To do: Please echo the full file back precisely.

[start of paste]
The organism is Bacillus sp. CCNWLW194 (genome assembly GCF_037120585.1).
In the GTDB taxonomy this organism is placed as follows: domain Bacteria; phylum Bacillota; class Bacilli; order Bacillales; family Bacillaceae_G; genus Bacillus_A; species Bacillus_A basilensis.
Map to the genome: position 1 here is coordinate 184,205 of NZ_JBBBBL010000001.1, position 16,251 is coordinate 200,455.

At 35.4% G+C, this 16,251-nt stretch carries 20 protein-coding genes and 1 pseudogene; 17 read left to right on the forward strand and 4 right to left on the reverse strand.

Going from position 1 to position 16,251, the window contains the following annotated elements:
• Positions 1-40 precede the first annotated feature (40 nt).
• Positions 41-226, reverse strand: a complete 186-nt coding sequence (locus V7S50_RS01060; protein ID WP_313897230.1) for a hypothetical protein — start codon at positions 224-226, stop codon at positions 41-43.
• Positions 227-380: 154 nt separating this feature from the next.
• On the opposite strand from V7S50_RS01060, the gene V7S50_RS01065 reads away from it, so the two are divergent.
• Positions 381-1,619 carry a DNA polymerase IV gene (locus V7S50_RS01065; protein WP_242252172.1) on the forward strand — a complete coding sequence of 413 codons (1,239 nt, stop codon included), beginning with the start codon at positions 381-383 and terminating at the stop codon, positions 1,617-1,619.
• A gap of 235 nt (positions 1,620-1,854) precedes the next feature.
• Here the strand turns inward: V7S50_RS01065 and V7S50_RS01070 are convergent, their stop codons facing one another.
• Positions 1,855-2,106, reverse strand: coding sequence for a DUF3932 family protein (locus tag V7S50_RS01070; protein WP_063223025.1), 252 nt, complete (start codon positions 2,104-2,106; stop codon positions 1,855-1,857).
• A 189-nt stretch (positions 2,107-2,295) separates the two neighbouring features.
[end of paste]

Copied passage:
The organism is Bacillus sp. CCNWLW194 (genome assembly GCF_037120585.1).
In the GTDB taxonomy this organism is placed as follows: domain Bacteria; phylum Bacillota; class Bacilli; order Bacillales; family Bacillaceae_G; genus Bacillus_A; species Bacillus_A basilensis.
Map to the genome: position 1 here is coordinate 184,205 of NZ_JBBBBL010000001.1, position 16,251 is coordinate 200,455.

At 35.4% G+C, this 16,251-nt stretch carries 20 protein-coding genes and 1 pseudogene; 17 read left to right on the forward strand and 4 right to left on the reverse strand.

Going from position 1 to position 16,251, the window contains the following annotated elements:
• Positions 1-40 precede the first annotated feature (40 nt).
• Positions 41-226, reverse strand: a complete 186-nt coding sequence (locus V7S50_RS01060; protein ID WP_313897230.1) for a hypothetical protein — start codon at positions 224-226, stop codon at positions 41-43.
• Positions 227-380: 154 nt separating this feature from the next.
• On the opposite strand from V7S50_RS01060, the gene V7S50_RS01065 reads away from it, so the two are divergent.
• Positions 381-1,619 carry a DNA polymerase IV gene (locus V7S50_RS01065; protein WP_242252172.1) on the forward strand — a complete coding sequence of 413 codons (1,239 nt, stop codon included), beginning with the start codon at positions 381-383 and terminating at the stop codon, positions 1,617-1,619.
• A gap of 235 nt (positions 1,620-1,854) precedes the next feature.
• Here the strand turns inward: V7S50_RS01065 and V7S50_RS01070 are convergent, their stop codons facing one another.
• Positions 1,855-2,106, reverse strand: coding sequence for a DUF3932 family protein (locus tag V7S50_RS01070; protein WP_063223025.1), 252 nt, complete (start codon positions 2,104-2,106; stop codon positions 1,855-1,857).
• A 189-nt stretch (positions 2,107-2,295) separates the two neighbouring features.